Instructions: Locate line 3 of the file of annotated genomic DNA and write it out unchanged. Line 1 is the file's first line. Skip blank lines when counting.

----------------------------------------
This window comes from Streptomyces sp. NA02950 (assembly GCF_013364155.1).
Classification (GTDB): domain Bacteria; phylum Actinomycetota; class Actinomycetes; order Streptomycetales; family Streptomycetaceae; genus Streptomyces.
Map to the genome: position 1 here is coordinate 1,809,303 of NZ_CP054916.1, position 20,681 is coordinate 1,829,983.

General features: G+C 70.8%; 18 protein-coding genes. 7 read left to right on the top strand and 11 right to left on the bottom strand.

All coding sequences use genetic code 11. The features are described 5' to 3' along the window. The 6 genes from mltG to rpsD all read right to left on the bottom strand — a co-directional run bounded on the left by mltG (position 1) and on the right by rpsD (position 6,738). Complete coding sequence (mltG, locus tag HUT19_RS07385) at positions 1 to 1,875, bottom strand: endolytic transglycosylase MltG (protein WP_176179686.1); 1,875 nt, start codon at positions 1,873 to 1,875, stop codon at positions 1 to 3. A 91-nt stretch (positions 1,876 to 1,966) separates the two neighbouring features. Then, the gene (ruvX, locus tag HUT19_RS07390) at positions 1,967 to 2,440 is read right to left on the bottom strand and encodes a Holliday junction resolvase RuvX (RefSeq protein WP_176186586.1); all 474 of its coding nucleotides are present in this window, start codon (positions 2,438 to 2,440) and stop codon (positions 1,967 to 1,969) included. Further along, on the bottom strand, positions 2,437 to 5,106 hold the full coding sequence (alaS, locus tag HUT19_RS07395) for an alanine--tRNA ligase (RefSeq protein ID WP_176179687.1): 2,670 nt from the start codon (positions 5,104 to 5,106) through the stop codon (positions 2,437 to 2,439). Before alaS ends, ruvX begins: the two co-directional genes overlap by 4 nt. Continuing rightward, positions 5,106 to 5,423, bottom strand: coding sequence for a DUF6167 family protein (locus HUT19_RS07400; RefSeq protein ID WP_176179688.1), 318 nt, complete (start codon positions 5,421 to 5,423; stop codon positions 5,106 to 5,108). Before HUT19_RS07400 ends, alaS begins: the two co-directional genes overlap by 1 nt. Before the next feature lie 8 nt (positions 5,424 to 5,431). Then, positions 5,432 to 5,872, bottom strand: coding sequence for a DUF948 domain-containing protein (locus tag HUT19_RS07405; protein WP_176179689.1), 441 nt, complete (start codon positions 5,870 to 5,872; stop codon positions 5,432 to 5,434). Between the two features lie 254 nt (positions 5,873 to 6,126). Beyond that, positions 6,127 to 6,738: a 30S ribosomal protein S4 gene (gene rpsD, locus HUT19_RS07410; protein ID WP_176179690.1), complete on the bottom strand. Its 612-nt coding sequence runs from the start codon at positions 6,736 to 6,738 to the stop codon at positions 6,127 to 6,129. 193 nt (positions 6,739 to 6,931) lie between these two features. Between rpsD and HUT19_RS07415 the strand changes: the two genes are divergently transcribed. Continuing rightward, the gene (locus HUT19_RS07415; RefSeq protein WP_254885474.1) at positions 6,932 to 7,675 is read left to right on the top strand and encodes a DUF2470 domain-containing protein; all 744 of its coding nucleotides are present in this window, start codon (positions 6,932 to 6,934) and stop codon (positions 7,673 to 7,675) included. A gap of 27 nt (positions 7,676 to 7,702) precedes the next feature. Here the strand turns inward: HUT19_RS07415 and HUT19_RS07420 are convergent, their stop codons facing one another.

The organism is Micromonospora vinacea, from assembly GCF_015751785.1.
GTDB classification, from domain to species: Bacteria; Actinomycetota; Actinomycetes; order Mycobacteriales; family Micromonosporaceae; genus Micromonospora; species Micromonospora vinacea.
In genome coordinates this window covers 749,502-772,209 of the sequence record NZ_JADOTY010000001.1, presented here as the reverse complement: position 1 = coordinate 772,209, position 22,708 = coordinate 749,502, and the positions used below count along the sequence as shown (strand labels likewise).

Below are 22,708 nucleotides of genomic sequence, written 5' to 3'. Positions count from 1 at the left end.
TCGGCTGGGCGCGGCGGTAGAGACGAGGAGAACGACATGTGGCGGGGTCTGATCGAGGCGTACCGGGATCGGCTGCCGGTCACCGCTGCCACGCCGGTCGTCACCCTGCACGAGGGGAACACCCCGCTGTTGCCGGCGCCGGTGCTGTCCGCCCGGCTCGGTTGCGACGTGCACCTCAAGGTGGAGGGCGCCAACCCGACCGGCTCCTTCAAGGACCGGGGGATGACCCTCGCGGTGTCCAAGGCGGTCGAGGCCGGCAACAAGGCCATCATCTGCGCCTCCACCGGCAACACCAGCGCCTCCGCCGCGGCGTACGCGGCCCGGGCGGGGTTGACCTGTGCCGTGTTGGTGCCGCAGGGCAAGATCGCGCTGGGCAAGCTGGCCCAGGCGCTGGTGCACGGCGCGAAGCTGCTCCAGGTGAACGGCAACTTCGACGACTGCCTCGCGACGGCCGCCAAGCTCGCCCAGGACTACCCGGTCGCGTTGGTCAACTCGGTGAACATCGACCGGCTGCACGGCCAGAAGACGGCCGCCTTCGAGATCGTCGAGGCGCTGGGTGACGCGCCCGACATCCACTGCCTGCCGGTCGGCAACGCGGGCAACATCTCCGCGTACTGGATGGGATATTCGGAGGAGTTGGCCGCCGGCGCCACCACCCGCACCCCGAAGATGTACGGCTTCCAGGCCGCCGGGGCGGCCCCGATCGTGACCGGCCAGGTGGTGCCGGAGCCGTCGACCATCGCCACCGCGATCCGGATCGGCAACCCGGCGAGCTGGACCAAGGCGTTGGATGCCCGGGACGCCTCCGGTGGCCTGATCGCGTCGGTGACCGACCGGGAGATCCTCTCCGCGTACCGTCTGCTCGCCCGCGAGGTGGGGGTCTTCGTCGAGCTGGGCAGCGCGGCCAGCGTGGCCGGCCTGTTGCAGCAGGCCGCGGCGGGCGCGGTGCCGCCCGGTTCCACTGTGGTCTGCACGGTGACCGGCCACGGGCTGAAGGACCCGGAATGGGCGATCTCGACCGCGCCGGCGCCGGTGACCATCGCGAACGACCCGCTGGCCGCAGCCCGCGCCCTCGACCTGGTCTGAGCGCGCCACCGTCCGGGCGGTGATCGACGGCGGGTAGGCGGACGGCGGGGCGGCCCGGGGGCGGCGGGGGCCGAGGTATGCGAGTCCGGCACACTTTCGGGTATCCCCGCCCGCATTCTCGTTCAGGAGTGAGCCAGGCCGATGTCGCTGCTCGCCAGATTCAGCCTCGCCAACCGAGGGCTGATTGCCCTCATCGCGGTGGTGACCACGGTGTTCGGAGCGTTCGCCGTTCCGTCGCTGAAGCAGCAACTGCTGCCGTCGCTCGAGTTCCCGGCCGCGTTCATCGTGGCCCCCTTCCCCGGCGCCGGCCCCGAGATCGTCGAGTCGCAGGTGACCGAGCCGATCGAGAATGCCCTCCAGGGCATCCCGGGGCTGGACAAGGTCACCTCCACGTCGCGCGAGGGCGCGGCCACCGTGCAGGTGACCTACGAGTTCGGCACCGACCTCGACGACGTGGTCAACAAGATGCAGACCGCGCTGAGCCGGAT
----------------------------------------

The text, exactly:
Map to the genome: position 1 here is coordinate 1,809,303 of NZ_CP054916.1, position 20,681 is coordinate 1,829,983.